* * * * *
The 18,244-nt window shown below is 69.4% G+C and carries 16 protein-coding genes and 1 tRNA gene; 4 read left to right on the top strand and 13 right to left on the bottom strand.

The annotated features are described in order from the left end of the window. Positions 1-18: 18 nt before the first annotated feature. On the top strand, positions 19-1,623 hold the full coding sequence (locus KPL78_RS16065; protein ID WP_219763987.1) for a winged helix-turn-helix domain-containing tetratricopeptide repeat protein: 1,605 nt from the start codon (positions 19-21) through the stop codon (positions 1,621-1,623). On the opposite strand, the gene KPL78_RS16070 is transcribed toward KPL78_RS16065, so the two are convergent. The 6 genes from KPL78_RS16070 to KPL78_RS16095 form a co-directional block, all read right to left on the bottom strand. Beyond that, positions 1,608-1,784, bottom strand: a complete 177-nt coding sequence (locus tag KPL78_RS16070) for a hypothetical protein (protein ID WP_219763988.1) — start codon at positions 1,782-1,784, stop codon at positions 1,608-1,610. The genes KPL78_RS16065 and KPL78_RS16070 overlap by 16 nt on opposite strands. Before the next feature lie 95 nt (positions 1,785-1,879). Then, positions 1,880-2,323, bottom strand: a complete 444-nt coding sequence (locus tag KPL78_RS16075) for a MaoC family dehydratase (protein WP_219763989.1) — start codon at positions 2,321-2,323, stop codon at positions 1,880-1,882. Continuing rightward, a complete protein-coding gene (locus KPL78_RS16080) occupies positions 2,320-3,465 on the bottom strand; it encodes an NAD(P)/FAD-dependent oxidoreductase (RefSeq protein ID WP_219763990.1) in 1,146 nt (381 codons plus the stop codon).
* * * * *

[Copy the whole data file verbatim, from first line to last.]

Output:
The 18,244-nt window shown below is 69.4% G+C and carries 16 protein-coding genes and 1 tRNA gene; 4 read left to right on the top strand and 13 right to left on the bottom strand.

The annotated features are described in order from the left end of the window. Positions 1-18: 18 nt before the first annotated feature. On the top strand, positions 19-1,623 hold the full coding sequence (locus KPL78_RS16065; protein ID WP_219763987.1) for a winged helix-turn-helix domain-containing tetratricopeptide repeat protein: 1,605 nt from the start codon (positions 19-21) through the stop codon (positions 1,621-1,623). On the opposite strand, the gene KPL78_RS16070 is transcribed toward KPL78_RS16065, so the two are convergent. The 6 genes from KPL78_RS16070 to KPL78_RS16095 form a co-directional block, all read right to left on the bottom strand. Beyond that, positions 1,608-1,784, bottom strand: a complete 177-nt coding sequence (locus tag KPL78_RS16070) for a hypothetical protein (protein ID WP_219763988.1) — start codon at positions 1,782-1,784, stop codon at positions 1,608-1,610. The genes KPL78_RS16065 and KPL78_RS16070 overlap by 16 nt on opposite strands. Before the next feature lie 95 nt (positions 1,785-1,879). Then, positions 1,880-2,323, bottom strand: a complete 444-nt coding sequence (locus tag KPL78_RS16075) for a MaoC family dehydratase (protein WP_219763989.1) — start codon at positions 2,321-2,323, stop codon at positions 1,880-1,882. Continuing rightward, a complete protein-coding gene (locus KPL78_RS16080) occupies positions 2,320-3,465 on the bottom strand; it encodes an NAD(P)/FAD-dependent oxidoreductase (RefSeq protein ID WP_219763990.1) in 1,146 nt (381 codons plus the stop codon).